“You will not certainly die,” the serpent said to the woman. “For God knows that when you eat from it your eyes will be opened, and you will be like God, knowing good and evil.” When the woman saw that the fruit of the tree was good for food and pleasing to the eye, and also desirable for gaining wisdom, she took some and ate it. She also gave some to her husband, who was with her, and he ate it. Then the eyes of both of them were opened, and they realized they were naked; so they sewed fig leaves together and made coverings for themselves.

Adam and Eve did what my kids and I did; they tried to hide what they had done. You might hide things from your parents, spouse, or friends, but the Lord knows all, and there is no hiding from Him.

Genesis 3:8-9

Then the man and his wife heard the sound of the Lord God as he was walking in the garden in the cool of the day, and they hid from the Lord God among the trees of the garden. But the Lord God called to the man, “Where are you?”

Adam and Eve tried to separate themselves from God by hiding. They probably knew He would not be happy with them, and they were hoping that He wouldn’t notice what they had done. When we mess up, we don’t want to draw attention to our actions, so we will distance ourselves from the person we have offended. God already knew what Adam and Eve had done, but did you notice that He gave them a chance to confess?

We are bound to disappoint people, even those we love and who love us. I mess up (sin) all the time, but I never want to put distance between myself and the Lord. I don’t want Him calling out to me, “where are you?” When I mess up, I want to go to my Good, Good Father and confess what I’ve done. Like my mailbox story, I hope I learn something from my mistakes and don’t repeat them. I am so thankful for the Lord’s mercy and grace!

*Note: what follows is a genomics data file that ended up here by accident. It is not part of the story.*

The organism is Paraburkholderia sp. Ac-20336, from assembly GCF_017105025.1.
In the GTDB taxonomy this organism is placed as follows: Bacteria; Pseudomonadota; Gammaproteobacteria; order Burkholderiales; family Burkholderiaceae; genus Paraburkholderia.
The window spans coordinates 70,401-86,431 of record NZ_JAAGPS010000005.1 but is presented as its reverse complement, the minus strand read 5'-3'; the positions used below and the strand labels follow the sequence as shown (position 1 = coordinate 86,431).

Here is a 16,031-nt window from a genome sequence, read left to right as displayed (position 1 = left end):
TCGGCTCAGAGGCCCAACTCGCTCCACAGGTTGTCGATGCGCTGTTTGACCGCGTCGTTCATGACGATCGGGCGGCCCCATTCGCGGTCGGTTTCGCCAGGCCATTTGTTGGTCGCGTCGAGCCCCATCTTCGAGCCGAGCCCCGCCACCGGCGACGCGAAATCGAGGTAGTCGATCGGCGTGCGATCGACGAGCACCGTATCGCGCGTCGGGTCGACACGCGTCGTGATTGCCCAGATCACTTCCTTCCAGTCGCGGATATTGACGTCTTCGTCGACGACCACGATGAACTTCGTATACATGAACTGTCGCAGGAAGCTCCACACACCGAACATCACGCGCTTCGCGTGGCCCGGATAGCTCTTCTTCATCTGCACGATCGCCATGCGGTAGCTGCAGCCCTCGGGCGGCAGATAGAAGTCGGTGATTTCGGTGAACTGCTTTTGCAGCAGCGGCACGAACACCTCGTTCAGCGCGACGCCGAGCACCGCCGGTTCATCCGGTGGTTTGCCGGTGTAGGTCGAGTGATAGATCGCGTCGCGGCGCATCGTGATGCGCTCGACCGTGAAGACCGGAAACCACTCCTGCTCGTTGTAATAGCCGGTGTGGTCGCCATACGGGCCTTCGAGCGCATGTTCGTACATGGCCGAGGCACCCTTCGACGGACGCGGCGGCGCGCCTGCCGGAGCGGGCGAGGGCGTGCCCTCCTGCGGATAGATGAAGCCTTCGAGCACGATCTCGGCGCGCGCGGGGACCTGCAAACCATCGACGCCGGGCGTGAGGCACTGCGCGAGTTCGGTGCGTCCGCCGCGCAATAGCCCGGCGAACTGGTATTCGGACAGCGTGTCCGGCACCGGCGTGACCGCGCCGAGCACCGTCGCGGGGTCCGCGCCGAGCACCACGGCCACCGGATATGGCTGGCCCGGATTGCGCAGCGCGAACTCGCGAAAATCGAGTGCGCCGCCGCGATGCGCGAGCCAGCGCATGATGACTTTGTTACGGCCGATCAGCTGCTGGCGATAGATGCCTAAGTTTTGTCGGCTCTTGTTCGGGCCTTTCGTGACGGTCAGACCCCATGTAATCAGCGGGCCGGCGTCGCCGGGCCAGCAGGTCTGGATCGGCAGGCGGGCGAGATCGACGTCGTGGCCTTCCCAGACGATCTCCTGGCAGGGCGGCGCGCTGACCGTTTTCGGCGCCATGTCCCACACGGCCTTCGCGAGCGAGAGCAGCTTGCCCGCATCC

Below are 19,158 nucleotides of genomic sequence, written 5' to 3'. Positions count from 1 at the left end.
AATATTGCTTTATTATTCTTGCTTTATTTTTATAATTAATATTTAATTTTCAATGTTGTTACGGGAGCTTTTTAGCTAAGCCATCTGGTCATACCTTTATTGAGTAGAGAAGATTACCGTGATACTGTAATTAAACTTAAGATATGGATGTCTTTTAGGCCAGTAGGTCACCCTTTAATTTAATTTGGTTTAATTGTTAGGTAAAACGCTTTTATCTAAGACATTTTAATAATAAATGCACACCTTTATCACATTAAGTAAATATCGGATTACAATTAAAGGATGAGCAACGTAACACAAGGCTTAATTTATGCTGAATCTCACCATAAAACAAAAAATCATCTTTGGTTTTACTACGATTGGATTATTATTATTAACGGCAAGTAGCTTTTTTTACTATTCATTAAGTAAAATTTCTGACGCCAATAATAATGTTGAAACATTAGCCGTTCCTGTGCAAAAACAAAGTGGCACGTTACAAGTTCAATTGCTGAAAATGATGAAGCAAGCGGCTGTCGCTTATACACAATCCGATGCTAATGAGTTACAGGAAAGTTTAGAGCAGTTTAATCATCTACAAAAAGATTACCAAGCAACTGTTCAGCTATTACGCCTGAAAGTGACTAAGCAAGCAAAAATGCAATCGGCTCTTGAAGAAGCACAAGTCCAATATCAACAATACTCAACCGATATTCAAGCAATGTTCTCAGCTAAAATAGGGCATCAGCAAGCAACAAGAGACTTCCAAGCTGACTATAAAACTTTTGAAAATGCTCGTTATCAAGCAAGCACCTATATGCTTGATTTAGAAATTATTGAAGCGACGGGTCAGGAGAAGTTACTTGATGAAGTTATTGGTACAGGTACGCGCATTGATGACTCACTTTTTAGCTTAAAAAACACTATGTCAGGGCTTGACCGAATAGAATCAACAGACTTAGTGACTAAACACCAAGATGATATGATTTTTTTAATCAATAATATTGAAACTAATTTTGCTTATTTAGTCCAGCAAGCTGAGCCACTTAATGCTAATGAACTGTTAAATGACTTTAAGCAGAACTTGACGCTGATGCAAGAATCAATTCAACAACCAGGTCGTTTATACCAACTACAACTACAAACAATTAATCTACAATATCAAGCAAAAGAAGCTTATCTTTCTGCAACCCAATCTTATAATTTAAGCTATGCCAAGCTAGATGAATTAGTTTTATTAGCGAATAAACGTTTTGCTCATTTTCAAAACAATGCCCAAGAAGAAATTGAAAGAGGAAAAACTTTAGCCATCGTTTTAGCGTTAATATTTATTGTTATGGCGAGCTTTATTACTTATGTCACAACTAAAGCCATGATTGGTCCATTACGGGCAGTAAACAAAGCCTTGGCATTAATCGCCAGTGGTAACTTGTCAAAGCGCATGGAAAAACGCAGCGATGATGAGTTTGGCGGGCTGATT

To God Goes The Glory!

Have A Blessed Day!

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  1. That’s a good story. We are all human. Your husband is a good man.

  2. Charlcy Green says:

    Oh what a beautiful lesson my friend! Thank you for sharing your life & mistakes w/us!

  3. Karen Lunde says:

    Thank you for reminding us how gracious and loving our Lord is. We need to be that way with others. Lately it seems many people have forgotten that!

  4. Thank you for a reminder to confess our sins, we can’t hide from God.

  5. Karen Miller says:

    I am mortified of spiders also! I would have done the same thing you did! Lol! Great post!

  6. I think we all hate to disappoint the people we love.

  7. Thanks, Tania, for this reminder. I’m so glad God is merciful and gracious.

  8. So true!
    I love your Sunday posts!
    Have a beautiful week!

  9. Great lesson! I needed that!

  10. Great reminder. I did get a chuckle about running to get the magic marker.

  11. I’m reminded of the phrase…”And the truth shall set you free.” The relief of revealing the truth is so much better than hiding in the darkness of a mistake or lie.

  12. Truth! God’s love and grace is an example to us on how too forgive ourselves and others ❤

  13. Diane Messer says:

    Loved your story about the grace your husband showed you when you were honest!

  14. 😍 this! Thank you for your beautiful Sunday devotions, I always look forward to them.

  15. I love your Sunday morning devotional messages. Very inspiring.

  16. Cheryll Sampson says:

    I look forward to your Sunday devotionals. This one is particularly appropriate in today’s world. Thank you for your witness.

  17. Marcie W. says:

    Great devotional today.
    My mom always said that your sins wil be found out.

  18. Thank you for this reminder and truth.

  19. Melony Cross says:

    I always look forward to your Sunday messages. The daily verses also.

  20. Such a valid point and reminder to do our best and make the best decisions with our knowledge. Thank you for these Sunday lessons. You are a powerful example of how to share your faith.

  21. Thought provoking post today. Thank you for this!